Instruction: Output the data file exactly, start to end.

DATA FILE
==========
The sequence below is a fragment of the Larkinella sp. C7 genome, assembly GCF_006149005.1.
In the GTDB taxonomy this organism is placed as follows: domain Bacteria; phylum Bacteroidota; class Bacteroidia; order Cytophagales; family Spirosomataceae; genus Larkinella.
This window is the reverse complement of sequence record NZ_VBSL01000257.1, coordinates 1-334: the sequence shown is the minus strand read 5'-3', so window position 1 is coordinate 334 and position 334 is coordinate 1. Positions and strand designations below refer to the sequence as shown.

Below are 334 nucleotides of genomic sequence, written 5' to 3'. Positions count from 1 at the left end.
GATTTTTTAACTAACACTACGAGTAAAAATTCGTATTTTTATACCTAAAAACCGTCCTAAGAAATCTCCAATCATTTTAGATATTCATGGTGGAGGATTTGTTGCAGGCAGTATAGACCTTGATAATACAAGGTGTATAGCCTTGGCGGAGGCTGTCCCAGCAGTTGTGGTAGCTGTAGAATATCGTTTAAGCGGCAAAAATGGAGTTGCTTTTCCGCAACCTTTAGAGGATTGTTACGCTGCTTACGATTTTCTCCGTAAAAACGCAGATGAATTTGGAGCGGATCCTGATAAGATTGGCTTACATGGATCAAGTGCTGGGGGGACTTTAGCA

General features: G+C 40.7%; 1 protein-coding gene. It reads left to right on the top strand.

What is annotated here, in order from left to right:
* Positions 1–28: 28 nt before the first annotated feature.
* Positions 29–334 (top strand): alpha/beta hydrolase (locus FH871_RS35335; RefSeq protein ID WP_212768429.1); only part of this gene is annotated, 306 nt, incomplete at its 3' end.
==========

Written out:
The sequence below is a fragment of the Larkinella sp. C7 genome, assembly GCF_006149005.1.
In the GTDB taxonomy this organism is placed as follows: domain Bacteria; phylum Bacteroidota; class Bacteroidia; order Cytophagales; family Spirosomataceae; genus Larkinella.
This window is the reverse complement of sequence record NZ_VBSL01000257.1, coordinates 1-334: the sequence shown is the minus strand read 5'-3', so window position 1 is coordinate 334 and position 334 is coordinate 1. Positions and strand designations below refer to the sequence as shown.

Below are 334 nucleotides of genomic sequence, written 5' to 3'. Positions count from 1 at the left end.
GATTTTTTAACTAACACTACGAGTAAAAATTCGTATTTTTATACCTAAAAACCGTCCTAAGAAATCTCCAATCATTTTAGATATTCATGGTGGAGGATTTGTTGCAGGCAGTATAGACCTTGATAATACAAGGTGTATAGCCTTGGCGGAGGCTGTCCCAGCAGTTGTGGTAGCTGTAGAATATCGTTTAAGCGGCAAAAATGGAGTTGCTTTTCCGCAACCTTTAGAGGATTGTTACGCTGCTTACGATTTTCTCCGTAAAAACGCAGATGAATTTGGAGCGGATCCTGATAAGATTGGCTTACATGGATCAAGTGCTGGGGGGACTTTAGCA

General features: G+C 40.7%; 1 protein-coding gene. It reads left to right on the top strand.

What is annotated here, in order from left to right:
* Positions 1–28: 28 nt before the first annotated feature.
* Positions 29–334 (top strand): alpha/beta hydrolase (locus FH871_RS35335; RefSeq protein ID WP_212768429.1); only part of this gene is annotated, 306 nt, incomplete at its 3' end.